Increasing sea temperatures contributed to widespread coral bleaching and mortality during the summers of 2014 and 2015 in Hawaiʻi and during 2013, 2014, and 2016 in Guam and the Commonwealth of the Northern Marianas Islands. Impacts varied by location and species, but the 2015 bleaching event resulted in an average mortality of 50% of the coral cover in western Hawaiʻi (Chapter 27 KM 4) (Figure 27.8).
U.S. Caribbean
U.S. Caribbean
Warming has led to mass bleaching and/or outbreaks of coral diseases off the coastlines of Puerto Rico, the U.S. Virgin Islands, Florida, Hawai‘i, and the U.S.-Affiliated Pacific Islands. The loss of the recreational benefits alone from coral reefs in the United States is expected to reach $140 billion by 2100 (Ch. 9: Oceans, KM 1).{{< tbib '34' '0b30f1ab-e4c4-4837-aa8b-0e19faccdb94' >}}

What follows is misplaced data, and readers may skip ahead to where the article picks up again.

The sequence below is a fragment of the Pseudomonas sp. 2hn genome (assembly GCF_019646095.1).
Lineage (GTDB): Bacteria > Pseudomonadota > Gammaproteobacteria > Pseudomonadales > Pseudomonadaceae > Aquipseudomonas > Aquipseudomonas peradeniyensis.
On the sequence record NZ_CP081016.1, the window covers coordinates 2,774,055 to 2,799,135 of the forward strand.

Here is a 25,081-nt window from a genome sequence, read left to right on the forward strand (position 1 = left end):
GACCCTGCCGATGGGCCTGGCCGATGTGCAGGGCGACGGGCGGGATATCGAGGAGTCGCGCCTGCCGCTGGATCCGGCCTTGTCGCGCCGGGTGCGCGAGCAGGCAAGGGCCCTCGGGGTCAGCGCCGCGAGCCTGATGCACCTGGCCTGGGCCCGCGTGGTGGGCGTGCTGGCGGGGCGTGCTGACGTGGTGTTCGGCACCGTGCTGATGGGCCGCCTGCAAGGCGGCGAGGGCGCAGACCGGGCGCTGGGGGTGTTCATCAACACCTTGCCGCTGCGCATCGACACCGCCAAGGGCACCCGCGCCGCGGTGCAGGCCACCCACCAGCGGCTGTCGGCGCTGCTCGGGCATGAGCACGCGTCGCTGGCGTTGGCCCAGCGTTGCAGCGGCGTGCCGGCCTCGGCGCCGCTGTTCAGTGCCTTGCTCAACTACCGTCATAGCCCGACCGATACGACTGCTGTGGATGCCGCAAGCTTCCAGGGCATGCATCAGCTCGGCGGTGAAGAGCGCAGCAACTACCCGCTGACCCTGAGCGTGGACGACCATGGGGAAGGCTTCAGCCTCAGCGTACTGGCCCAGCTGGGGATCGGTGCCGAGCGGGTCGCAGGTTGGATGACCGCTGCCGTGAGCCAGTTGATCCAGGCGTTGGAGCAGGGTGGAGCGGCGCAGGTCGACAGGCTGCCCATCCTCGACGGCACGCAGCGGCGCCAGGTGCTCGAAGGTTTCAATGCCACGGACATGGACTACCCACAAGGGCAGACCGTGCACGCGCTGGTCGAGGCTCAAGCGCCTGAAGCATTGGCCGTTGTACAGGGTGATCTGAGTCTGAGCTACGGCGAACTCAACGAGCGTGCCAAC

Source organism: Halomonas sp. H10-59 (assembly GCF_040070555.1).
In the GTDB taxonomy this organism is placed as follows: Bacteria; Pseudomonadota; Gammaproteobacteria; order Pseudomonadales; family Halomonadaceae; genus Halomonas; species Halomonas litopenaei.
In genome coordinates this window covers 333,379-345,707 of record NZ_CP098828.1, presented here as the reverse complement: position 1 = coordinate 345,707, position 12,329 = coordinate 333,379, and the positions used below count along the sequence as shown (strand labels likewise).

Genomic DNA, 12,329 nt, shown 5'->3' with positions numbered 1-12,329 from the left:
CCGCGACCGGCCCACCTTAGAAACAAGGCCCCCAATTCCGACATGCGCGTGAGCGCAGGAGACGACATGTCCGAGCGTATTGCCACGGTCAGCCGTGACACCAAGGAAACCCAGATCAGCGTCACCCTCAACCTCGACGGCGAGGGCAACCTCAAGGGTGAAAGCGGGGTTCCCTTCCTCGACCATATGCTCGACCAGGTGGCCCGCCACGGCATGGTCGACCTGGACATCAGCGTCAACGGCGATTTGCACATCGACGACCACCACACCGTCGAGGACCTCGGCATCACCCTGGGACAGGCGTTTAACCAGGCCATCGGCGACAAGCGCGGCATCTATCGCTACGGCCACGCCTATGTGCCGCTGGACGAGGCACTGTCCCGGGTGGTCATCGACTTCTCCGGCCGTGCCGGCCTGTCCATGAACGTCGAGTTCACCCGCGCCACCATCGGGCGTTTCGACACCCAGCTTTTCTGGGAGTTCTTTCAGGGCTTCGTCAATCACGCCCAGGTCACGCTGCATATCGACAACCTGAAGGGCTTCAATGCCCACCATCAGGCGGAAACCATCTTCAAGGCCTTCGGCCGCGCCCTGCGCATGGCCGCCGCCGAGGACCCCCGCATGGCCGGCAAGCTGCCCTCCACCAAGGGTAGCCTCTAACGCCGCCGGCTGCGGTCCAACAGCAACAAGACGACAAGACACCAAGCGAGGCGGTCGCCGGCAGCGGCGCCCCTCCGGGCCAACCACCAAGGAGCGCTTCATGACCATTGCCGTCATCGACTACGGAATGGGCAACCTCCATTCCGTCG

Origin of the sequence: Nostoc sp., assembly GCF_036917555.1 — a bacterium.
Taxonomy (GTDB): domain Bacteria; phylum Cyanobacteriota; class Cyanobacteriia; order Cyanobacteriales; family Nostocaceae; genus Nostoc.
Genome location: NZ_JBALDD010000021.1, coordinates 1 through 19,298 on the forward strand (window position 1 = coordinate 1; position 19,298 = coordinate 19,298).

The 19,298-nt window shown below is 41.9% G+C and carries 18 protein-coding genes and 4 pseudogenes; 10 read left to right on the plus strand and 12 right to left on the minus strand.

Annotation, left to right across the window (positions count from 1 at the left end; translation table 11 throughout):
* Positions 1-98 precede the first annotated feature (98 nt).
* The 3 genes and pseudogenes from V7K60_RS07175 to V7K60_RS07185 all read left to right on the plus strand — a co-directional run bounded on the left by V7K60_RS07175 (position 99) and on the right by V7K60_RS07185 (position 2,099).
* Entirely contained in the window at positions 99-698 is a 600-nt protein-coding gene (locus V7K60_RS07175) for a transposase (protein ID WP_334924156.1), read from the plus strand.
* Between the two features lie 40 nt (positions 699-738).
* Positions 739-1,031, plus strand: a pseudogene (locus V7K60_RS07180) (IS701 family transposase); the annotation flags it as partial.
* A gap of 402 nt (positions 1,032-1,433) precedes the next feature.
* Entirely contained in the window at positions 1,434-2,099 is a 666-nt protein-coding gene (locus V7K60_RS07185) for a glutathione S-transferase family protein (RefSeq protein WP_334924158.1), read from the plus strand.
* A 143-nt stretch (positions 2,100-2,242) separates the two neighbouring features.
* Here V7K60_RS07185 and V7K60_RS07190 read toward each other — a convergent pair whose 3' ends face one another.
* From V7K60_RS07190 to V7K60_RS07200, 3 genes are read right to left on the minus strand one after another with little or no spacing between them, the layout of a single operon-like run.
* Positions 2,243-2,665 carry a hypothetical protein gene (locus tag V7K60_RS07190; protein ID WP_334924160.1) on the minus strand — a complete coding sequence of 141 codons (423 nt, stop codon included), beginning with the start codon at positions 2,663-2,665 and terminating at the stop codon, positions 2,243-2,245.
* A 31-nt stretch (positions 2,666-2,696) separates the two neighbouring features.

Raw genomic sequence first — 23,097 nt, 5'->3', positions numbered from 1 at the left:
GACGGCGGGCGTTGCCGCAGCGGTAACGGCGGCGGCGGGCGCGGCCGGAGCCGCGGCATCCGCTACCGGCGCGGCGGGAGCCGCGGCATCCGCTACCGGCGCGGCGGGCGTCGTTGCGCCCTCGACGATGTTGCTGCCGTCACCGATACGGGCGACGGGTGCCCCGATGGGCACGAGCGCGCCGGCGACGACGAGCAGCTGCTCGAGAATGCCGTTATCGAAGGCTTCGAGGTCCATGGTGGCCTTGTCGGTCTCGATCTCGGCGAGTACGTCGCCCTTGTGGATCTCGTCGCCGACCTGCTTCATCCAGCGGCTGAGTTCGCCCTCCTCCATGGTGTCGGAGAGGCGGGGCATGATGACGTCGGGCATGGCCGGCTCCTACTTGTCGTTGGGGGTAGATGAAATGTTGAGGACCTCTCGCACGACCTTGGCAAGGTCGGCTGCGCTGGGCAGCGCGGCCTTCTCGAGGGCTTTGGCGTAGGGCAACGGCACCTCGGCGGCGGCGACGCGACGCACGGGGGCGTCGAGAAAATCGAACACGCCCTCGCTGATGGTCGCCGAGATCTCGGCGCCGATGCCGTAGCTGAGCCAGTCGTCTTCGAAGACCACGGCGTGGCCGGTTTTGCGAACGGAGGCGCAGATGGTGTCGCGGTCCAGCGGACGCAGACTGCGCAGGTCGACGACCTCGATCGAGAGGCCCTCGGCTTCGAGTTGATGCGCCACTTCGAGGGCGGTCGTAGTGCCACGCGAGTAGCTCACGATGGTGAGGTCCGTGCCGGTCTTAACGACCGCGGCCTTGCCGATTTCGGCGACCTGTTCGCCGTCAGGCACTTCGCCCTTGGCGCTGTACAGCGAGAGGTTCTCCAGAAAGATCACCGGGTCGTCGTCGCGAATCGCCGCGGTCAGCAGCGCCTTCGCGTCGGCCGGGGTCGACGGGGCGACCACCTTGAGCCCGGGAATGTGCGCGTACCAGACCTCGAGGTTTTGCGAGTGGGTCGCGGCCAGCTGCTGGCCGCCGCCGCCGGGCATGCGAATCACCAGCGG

Between 1982 and 2010, the mean nesting date of leatherback turtles in the U.S. Virgin Islands (Sandy Point) occurred earlier, at a rate of approximately 0.17 days per year. The shift in the nesting phenology may make the Atlantic populations of leatherback turtles more resilient to climate change.{{< tbib '33' '6b18d2c8-561b-4f71-92f1-96b60d24b6cc' >}}

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Figure 7.5: This figure shows selected examples of impacts to biodiversity, ecosystems, and ecosystem services that are linked to climate change throughout the United States. Source: adapted from Groffman et al. 2014.